Review of The Taming of the Shrew
By William Shakespeare
Directed by Steven David Martin
For tickets / schedule :
Bear Republic Courtyard
RUN: August 11-27, 2016
RATING: 4 of 5 stars
(August 19, 2016)
The Taming of the Shrew is a disturbing comedy to modern audiences, presenting a formidable directing challenge. In a world where women speaking their minds are considered shrewish and should be starved and abused to gain their docile obedience, how can the play be remotely amusing? Director Steven David Martin has an alternate perspective that Kate is hounded by a conniving younger sister, and acts out, using her final speech as a take down of Bianca, rather than truly meaning what she says. For the most part it works, augmented with gender defying casting choices and characters, but the underlying theme of the play cannot be entirely overwritten. Its setting is the 1950s, a time of repression and domestic expectations for women—an apt era for the play, and the flavor is so Italian you can taste pesto and ciabatta in the air.
Rather than depending on elaborate sets, Bear Republic’s intimate outdoor courtyard becomes the backdrop, surrounded by trees in resplendent bloom scattering bright petals, as the audience is serenaded by Steve Albini’s light accordion melodies. His accompaniment continues throughout the play, including a recurring theme for Bianca until Kate scolds him into silence.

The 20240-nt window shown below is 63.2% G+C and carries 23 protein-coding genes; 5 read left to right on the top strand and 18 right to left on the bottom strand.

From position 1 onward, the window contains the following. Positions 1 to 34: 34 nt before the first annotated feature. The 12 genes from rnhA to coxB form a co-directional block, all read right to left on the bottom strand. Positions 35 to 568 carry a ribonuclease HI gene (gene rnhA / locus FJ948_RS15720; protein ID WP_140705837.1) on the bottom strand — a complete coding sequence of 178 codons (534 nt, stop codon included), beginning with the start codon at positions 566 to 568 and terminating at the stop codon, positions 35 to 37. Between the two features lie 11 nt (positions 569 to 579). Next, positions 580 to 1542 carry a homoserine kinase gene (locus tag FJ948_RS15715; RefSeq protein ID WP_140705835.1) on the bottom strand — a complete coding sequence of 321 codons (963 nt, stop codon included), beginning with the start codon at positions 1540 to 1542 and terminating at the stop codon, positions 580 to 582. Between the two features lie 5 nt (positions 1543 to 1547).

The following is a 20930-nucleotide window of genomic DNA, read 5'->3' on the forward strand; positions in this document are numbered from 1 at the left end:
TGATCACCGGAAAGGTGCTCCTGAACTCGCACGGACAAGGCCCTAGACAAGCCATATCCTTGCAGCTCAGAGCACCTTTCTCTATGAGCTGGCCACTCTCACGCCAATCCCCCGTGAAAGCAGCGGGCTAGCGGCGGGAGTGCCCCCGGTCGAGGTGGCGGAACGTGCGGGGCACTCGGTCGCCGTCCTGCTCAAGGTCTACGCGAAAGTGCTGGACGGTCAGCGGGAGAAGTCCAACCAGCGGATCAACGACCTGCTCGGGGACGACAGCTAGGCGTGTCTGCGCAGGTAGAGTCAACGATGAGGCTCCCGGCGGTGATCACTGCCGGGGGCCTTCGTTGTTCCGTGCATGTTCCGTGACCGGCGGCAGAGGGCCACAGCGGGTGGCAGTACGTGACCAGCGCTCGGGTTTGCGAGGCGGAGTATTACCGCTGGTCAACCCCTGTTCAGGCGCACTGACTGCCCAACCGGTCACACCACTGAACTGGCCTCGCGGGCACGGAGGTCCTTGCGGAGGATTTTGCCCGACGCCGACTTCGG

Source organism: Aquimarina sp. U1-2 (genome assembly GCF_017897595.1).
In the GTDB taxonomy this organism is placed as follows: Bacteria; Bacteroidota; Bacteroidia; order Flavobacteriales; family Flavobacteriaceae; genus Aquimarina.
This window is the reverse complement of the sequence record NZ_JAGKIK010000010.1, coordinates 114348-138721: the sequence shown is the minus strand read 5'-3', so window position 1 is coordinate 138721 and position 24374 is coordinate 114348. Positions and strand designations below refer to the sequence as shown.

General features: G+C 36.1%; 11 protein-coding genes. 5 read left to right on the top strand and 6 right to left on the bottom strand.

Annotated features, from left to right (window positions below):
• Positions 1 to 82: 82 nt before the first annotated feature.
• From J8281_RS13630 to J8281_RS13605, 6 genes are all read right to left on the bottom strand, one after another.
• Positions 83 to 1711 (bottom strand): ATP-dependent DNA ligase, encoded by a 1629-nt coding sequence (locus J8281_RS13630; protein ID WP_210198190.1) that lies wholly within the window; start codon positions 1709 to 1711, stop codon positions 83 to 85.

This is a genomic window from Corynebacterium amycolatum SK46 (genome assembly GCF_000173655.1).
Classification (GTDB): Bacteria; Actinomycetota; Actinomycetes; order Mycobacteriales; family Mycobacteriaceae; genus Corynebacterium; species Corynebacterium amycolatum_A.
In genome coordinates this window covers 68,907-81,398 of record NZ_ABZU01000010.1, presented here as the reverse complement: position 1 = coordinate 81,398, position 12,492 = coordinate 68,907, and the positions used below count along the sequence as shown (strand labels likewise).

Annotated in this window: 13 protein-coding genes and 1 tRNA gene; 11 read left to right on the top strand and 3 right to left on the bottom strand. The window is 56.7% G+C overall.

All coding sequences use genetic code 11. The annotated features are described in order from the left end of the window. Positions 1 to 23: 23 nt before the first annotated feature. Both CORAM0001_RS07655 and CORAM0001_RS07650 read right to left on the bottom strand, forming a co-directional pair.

Petruchio (Bill Garcia) and Katharina (Julie Schuldt) are well matched in a passionate physical flirtation that is mutually aggressive. His outrageous appearance at the wedding is suitably embarrassing, and despite mercenary motives, Garcia portrays a man smitten with Kate’s raw energy and spirit. His servant, Grumio (Zack Acevedo), is a highlight of the play, strutting with straight-faced eccentricity through scenes of utter chaos. Bianca’s suitors are a notable team of middle aged bachelors with merry hearts, who give in with good-natured grace when they see her fall in love with a youth her own age.
Lucentia (Samantha Haviland) is sweetness itself, but her servant, Tranio (Matt Farrell), shines out of the duo. He transforms from a bumbling companion into Lucentio, the fresh-faced suitor. Their antics to claim Bianca reach legendary proportions, causing hilarity and heartache. Siobhan O’Reilly as Bianca puts on the perfect outer show, hiding a deceitful woman as shrewish as her sister. Rather than being a surprise at the end, her refusal to answer Lucentia’s summons is in character; the shock is to characters who were unaware of her duplicity.
Raven Players have crafted The Taming of the Shrew into a form palatable to a modern audience, filled with slapstick laughs while raising important questions as to gender roles in society and how far we should be willing to go for revenge.